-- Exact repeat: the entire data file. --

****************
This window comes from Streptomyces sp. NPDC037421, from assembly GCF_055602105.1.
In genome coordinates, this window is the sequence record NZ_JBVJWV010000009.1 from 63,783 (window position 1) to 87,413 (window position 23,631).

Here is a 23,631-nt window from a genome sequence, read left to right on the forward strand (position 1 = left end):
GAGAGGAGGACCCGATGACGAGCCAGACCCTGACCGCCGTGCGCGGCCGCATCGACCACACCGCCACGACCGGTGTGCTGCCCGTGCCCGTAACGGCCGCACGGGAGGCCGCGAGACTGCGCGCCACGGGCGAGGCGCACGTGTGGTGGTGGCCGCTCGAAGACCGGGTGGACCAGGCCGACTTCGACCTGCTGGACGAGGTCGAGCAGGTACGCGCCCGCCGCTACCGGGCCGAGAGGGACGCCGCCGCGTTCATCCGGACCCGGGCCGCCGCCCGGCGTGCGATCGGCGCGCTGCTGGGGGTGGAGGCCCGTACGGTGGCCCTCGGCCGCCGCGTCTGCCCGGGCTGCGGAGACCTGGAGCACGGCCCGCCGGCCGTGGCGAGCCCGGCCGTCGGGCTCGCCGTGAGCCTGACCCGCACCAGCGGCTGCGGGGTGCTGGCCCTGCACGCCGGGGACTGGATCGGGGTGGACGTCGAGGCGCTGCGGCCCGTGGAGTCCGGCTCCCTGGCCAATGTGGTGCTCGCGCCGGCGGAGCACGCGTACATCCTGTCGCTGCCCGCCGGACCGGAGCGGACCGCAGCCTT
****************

This window comes from Streptomyces sp. NPDC037421, from assembly GCF_055602105.1.
In genome coordinates, this window is the sequence record NZ_JBVJWV010000009.1 from 63,783 (window position 1) to 87,413 (window position 23,631).

Here is a 23,631-nt window from a genome sequence, read left to right on the forward strand (position 1 = left end):
GAGAGGAGGACCCGATGACGAGCCAGACCCTGACCGCCGTGCGCGGCCGCATCGACCACACCGCCACGACCGGTGTGCTGCCCGTGCCCGTAACGGCCGCACGGGAGGCCGCGAGACTGCGCGCCACGGGCGAGGCGCACGTGTGGTGGTGGCCGCTCGAAGACCGGGTGGACCAGGCCGACTTCGACCTGCTGGACGAGGTCGAGCAGGTACGCGCCCGCCGCTACCGGGCCGAGAGGGACGCCGCCGCGTTCATCCGGACCCGGGCCGCCGCCCGGCGTGCGATCGGCGCGCTGCTGGGGGTGGAGGCCCGTACGGTGGCCCTCGGCCGCCGCGTCTGCCCGGGCTGCGGAGACCTGGAGCACGGCCCGCCGGCCGTGGCGAGCCCGGCCGTCGGGCTCGCCGTGAGCCTGACCCGCACCAGCGGCTGCGGGGTGCTGGCCCTGCACGCCGGGGACTGGATCGGGGTGGACGTCGAGGCGCTGCGGCCCGTGGAGTCCGGCTCCCTGGCCAATGTGGTGCTCGCGCCGGCGGAGCACGCGTACATCCTGTCGCTGCCCGCCGGACCGGAGCGGACCGCAGCCTT